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  • Topologies of Identity in Serial Experiments Lain
  • Craig Jackson (bio)

The problem or issue of human identity is a recurrent theme in anime, manga, and science fiction in general. From the dipolar identity of Dr. Jekyll and Mr. Hyde to the indefinite iterations of the Eternal Champion in the multiverse of Michael Moorcock, the precise nature of what constitutes a human, and the form in which that humanity is manifested, remains unsettled. The potential for human–machine interface provides an additional dimension to the problem. External memories and digital avatars allow for the possibility that a human might live in a machine.1 Conversely, biomechanical hybridization and cybernetics imply that a machine might live in us.2 This human–machine interface, in all its various forms and ramifications for human identity, is the frontier that many anime and manga series navigate. One particularly intriguing series in this vein is Serial Experiments Lain (1998).

Lain, the anime, is intriguing for its exploration of identity as a construct without a fixed or unambiguous location. As an entity, Lain, the character, is shown to simultaneously exist in many places—at home, at Cyberia, at Arisu’s, in the Wired—and in many modes—diffident, ebullient, pernicious, assertive. Eventually, however, Lain becomes aware of these simultaneous identities. And they may, indeed, be viewed as simultaneous. They need not [End Page 191] result from a split identity, in the manner of a Dr. Jekyll one moment and a Mr. Hyde the next. Nor are they necessarily mere aspects of Lain, or more precisely, incomplete parts that only in sum constitute a whole. In one of Lain’s trips to the Wired, Eiri Masami tells her, “Another you has always existed in the Wired.” 3 This is difficult for Lain to accept, however: “I’m me, right? There’s no other me but me, right?” 4 For Lain to believe otherwise would contradict the notion of a unitary localization of identity: namely, that at a specific point in time, human identity exists at a specific point in space. Identity, for Lain, needs distinct coordinates, a way to situate oneself uniquely among the grid-lines of existence: “As long as I am aware of myself, my true self is inside me.” 5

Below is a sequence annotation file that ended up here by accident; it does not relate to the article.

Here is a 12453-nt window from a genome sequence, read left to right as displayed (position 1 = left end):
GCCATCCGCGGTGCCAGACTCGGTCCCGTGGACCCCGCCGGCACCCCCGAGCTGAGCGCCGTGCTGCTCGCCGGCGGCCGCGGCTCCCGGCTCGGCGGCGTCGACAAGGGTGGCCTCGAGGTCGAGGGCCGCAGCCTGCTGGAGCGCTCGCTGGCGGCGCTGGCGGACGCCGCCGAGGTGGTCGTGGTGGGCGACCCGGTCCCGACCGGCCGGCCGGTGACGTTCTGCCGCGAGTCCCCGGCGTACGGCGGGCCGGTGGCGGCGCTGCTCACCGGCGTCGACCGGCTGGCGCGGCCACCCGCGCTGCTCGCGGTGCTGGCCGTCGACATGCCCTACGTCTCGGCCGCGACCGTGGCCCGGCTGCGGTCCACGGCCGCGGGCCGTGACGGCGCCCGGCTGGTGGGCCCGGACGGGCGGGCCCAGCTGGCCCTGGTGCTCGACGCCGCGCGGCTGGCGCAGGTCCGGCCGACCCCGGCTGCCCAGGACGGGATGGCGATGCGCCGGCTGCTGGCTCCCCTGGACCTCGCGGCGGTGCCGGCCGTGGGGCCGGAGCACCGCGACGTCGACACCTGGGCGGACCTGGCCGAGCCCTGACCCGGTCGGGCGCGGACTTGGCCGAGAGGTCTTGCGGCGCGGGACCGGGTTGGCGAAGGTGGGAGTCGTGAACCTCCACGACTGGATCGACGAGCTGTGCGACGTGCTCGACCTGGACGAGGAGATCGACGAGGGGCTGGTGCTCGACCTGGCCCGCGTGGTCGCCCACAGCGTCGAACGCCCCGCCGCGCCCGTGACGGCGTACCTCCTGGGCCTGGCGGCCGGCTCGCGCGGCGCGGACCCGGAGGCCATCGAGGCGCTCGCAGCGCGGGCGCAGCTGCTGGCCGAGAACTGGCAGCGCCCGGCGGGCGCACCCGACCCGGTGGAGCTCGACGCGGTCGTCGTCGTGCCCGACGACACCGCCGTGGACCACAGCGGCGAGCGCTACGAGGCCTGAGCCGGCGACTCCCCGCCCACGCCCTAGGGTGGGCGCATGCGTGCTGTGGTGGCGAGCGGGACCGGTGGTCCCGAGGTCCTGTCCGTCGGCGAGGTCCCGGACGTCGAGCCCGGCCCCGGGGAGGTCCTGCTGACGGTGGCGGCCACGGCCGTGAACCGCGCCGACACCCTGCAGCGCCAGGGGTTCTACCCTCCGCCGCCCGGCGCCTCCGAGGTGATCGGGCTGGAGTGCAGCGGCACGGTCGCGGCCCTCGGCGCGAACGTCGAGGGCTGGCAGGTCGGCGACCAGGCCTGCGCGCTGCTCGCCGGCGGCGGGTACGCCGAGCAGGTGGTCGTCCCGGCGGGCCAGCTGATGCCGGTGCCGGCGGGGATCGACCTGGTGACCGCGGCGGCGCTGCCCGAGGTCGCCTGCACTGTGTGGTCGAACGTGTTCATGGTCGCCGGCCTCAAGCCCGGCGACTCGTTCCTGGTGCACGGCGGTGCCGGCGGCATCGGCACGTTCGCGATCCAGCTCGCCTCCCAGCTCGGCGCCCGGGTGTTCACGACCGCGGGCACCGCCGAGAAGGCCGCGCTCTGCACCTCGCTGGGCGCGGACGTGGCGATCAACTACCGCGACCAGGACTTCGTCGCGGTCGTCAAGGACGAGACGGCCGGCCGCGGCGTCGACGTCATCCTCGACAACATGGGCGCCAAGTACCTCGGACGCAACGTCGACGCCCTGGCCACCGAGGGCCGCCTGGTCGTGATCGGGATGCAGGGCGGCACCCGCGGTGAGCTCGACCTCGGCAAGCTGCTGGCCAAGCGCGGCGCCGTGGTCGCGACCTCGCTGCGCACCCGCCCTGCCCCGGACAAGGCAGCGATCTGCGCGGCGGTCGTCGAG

It is hard to see this statement as anything other than a spatial corollary of the cogito ergo sum, to wit: “I think, therefore I am . . . at this precise time and place.” This is Cartesian geometry applied to Cartesian philosophy, with Lain fixing her identity at the origin.

Circles in the Sky

By any measurement, the analytical geometry of René Descartes must be counted among humanity’s most enduring achievements. It is a system by which a single point, chosen arbitrarily, radiating measured orthogonal lines, suffices to coordinatize a space, turning continuous, amorphous curves and regions into discrete sets of equations. Coordinate geometry was the essential ingredient in the calculus of Isaac Newton and Gottfried Leibniz, and its usage today remains undiminished by time or fashion. From the trajectories of satellites to computer-generated imagery, the influence of Cartesian geometry is pervasive.

A by-product of Descartes’s formalism, however, is the persistent, reinforced notion that all local properties of a universe may be extended globally. This notion assumes that, since any given locality may be situated within a Cartesian frame, then there must also exist a coordinate frame for the entire universe. I say “reinforced” because the notion of a universal unambiguous measurement of space relative to a solitary fixed point did not originate with Descartes. Indeed, the need for a linear ordering of our perception of the universe (and simultaneously, our position in its hierarchy) may be witnessed, for instance, in the concentric orbits of the Ptolemaic geocentric theory, developed nearly 1500 years before Descartes (Figure 1).

The cycles and epicycles of this system provide a universal order from Earth to Empyrean. It is a coordinate system for all creation.6 But while the [End Page 192] geocentric model eventually fell to heliocentrism, which in turn eventually fell to the view that the universe has no “center” whatsoever, the universal sense of certainty with respect to place that the geocentric model engendered persisted...